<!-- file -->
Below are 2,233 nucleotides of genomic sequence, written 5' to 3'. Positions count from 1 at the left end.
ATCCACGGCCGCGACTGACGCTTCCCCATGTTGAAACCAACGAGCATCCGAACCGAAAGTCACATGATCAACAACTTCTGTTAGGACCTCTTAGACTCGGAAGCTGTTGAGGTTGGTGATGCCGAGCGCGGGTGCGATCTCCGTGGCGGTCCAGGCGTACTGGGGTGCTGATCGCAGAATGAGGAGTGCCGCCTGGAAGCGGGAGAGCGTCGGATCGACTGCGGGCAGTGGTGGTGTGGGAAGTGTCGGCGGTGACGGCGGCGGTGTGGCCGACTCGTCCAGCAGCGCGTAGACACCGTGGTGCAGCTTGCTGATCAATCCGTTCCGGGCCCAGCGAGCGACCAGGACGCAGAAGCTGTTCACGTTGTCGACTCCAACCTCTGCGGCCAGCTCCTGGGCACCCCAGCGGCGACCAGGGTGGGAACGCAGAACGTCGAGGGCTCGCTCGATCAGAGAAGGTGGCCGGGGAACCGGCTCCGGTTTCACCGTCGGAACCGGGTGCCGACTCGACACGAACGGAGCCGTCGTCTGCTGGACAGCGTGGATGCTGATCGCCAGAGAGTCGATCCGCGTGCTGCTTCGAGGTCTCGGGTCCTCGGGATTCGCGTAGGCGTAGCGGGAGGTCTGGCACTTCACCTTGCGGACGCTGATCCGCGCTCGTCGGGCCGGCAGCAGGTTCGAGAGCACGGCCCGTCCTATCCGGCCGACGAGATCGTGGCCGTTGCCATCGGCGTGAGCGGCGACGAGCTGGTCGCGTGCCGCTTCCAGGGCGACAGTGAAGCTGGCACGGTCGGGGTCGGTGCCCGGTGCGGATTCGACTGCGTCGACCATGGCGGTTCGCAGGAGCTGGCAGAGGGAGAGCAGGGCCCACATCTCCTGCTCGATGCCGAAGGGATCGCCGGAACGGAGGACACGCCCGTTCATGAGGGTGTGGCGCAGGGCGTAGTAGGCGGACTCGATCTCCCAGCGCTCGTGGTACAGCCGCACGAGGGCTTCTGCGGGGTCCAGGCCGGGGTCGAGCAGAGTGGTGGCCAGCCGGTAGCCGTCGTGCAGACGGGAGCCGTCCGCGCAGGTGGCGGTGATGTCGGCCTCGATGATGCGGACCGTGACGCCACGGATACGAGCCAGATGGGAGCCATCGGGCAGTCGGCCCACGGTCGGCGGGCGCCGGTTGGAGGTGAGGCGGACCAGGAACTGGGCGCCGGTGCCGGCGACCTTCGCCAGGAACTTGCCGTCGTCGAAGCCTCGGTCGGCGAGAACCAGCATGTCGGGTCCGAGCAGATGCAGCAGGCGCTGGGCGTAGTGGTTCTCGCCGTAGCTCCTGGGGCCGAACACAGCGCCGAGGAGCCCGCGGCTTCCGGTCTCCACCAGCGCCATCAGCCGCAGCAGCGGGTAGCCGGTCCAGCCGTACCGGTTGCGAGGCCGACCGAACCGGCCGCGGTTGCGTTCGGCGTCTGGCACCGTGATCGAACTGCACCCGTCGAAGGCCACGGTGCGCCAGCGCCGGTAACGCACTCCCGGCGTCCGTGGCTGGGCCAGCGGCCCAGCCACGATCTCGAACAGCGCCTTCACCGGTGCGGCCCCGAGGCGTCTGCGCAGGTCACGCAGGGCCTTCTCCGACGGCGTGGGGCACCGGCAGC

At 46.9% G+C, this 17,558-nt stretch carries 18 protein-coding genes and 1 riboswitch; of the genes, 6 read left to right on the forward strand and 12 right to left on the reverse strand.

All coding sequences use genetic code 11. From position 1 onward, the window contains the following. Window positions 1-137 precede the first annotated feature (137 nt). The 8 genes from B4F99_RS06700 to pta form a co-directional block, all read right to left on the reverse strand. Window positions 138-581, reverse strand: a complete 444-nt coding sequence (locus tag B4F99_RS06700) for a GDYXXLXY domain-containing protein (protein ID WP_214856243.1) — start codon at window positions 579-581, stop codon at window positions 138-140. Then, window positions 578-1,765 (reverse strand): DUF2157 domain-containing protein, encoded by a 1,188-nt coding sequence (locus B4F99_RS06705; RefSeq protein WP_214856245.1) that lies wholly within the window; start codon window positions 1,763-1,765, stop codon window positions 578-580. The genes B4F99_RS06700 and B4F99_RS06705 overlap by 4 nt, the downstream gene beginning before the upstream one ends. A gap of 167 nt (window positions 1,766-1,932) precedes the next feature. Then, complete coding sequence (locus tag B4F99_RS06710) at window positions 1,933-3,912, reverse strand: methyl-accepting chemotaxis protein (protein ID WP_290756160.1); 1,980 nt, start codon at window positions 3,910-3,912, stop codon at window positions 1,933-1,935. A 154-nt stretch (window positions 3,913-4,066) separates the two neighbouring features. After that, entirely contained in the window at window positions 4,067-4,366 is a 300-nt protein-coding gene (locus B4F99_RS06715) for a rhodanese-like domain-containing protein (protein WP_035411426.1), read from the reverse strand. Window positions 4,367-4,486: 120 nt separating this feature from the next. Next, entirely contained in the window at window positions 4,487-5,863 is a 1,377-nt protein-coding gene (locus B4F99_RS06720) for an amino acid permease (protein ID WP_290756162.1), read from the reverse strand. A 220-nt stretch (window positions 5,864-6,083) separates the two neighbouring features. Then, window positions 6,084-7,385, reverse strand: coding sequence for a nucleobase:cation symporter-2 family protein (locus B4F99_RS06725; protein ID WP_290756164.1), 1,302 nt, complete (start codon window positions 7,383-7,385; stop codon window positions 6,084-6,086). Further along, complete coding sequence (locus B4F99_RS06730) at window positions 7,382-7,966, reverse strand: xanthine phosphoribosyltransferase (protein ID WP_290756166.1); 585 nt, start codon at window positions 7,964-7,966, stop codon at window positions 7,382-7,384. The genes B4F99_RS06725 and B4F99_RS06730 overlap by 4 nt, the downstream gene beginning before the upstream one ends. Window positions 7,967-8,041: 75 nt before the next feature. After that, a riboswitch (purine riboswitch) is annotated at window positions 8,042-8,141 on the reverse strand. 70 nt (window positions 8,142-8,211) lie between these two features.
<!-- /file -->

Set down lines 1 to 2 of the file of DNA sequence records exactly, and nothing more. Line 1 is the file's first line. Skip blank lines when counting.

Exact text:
Below are 2,233 nucleotides of genomic sequence, written 5' to 3'. Positions count from 1 at the left end.
ATCCACGGCCGCGACTGACGCTTCCCCATGTTGAAACCAACGAGCATCCGAACCGAAAGTCACATGATCAACAACTTCTGTTAGGACCTCTTAGACTCGGAAGCTGTTGAGGTTGGTGATGCCGAGCGCGGGTGCGATCTCCGTGGCGGTCCAGGCGTACTGGGGTGCTGATCGCAGAATGAGGAGTGCCGCCTGGAAGCGGGAGAGCGTCGGATCGACTGCGGGCAGTGGTGGTGTGGGAAGTGTCGGCGGTGACGGCGGCGGTGTGGCCGACTCGTCCAGCAGCGCGTAGACACCGTGGTGCAGCTTGCTGATCAATCCGTTCCGGGCCCAGCGAGCGACCAGGACGCAGAAGCTGTTCACGTTGTCGACTCCAACCTCTGCGGCCAGCTCCTGGGCACCCCAGCGGCGACCAGGGTGGGAACGCAGAACGTCGAGGGCTCGCTCGATCAGAGAAGGTGGCCGGGGAACCGGCTCCGGTTTCACCGTCGGAACCGGGTGCCGACTCGACACGAACGGAGCCGTCGTCTGCTGGACAGCGTGGATGCTGATCGCCAGAGAGTCGATCCGCGTGCTGCTTCGAGGTCTCGGGTCCTCGGGATTCGCGTAGGCGTAGCGGGAGGTCTGGCACTTCACCTTGCGGACGCTGATCCGCGCTCGTCGGGCCGGCAGCAGGTTCGAGAGCACGGCCCGTCCTATCCGGCCGACGAGATCGTGGCCGTTGCCATCGGCGTGAGCGGCGACGAGCTGGTCGCGTGCCGCTTCCAGGGCGACAGTGAAGCTGGCACGGTCGGGGTCGGTGCCCGGTGCGGATTCGACTGCGTCGACCATGGCGGTTCGCAGGAGCTGGCAGAGGGAGAGCAGGGCCCACATCTCCTGCTCGATGCCGAAGGGATCGCCGGAACGGAGGACACGCCCGTTCATGAGGGTGTGGCGCAGGGCGTAGTAGGCGGACTCGATCTCCCAGCGCTCGTGGTACAGCCGCACGAGGGCTTCTGCGGGGTCCAGGCCGGGGTCGAGCAGAGTGGTGGCCAGCCGGTAGCCGTCGTGCAGACGGGAGCCGTCCGCGCAGGTGGCGGTGATGTCGGCCTCGATGATGCGGACCGTGACGCCACGGATACGAGCCAGATGGGAGCCATCGGGCAGTCGGCCCACGGTCGGCGGGCGCCGGTTGGAGGTGAGGCGGACCAGGAACTGGGCGCCGGTGCCGGCGACCTTCGCCAGGAACTTGCCGTCGTCGAAGCCTCGGTCGGCGAGAACCAGCATGTCGGGTCCGAGCAGATGCAGCAGGCGCTGGGCGTAGTGGTTCTCGCCGTAGCTCCTGGGGCCGAACACAGCGCCGAGGAGCCCGCGGCTTCCGGTCTCCACCAGCGCCATCAGCCGCAGCAGCGGGTAGCCGGTCCAGCCGTACCGGTTGCGAGGCCGACCGAACCGGCCGCGGTTGCGTTCGGCGTCTGGCACCGTGATCGAACTGCACCCGTCGAAGGCCACGGTGCGCCAGCGCCGGTAACGCACTCCCGGCGTCCGTGGCTGGGCCAGCGGCCCAGCCACGATCTCGAACAGCGCCTTCACCGGTGCGGCCCCGAGGCGTCTGCGCAGGTCACGCAGGGCCTTCTCCGACGGCGTGGGGCACCGGCAGC